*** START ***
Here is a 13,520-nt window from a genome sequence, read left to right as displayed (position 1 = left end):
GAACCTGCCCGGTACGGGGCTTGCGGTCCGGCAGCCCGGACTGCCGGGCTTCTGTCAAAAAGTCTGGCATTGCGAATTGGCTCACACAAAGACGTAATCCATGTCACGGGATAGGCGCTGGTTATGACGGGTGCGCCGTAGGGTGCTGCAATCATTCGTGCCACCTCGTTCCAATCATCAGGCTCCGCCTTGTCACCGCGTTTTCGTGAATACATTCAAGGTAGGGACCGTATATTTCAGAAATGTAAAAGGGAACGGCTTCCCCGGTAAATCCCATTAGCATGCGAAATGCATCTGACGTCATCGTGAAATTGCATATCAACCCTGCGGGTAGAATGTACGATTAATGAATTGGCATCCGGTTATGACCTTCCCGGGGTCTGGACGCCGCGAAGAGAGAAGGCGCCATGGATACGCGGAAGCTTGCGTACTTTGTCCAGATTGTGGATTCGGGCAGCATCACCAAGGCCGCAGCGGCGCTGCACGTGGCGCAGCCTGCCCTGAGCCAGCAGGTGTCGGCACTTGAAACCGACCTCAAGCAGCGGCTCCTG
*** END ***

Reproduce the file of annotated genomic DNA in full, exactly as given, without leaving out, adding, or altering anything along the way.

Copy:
Here is a 13,520-nt window from a genome sequence, read left to right as displayed (position 1 = left end):
GAACCTGCCCGGTACGGGGCTTGCGGTCCGGCAGCCCGGACTGCCGGGCTTCTGTCAAAAAGTCTGGCATTGCGAATTGGCTCACACAAAGACGTAATCCATGTCACGGGATAGGCGCTGGTTATGACGGGTGCGCCGTAGGGTGCTGCAATCATTCGTGCCACCTCGTTCCAATCATCAGGCTCCGCCTTGTCACCGCGTTTTCGTGAATACATTCAAGGTAGGGACCGTATATTTCAGAAATGTAAAAGGGAACGGCTTCCCCGGTAAATCCCATTAGCATGCGAAATGCATCTGACGTCATCGTGAAATTGCATATCAACCCTGCGGGTAGAATGTACGATTAATGAATTGGCATCCGGTTATGACCTTCCCGGGGTCTGGACGCCGCGAAGAGAGAAGGCGCCATGGATACGCGGAAGCTTGCGTACTTTGTCCAGATTGTGGATTCGGGCAGCATCACCAAGGCCGCAGCGGCGCTGCACGTGGCGCAGCCTGCCCTGAGCCAGCAGGTGTCGGCACTTGAAACCGACCTCAAGCAGCGGCTCCTG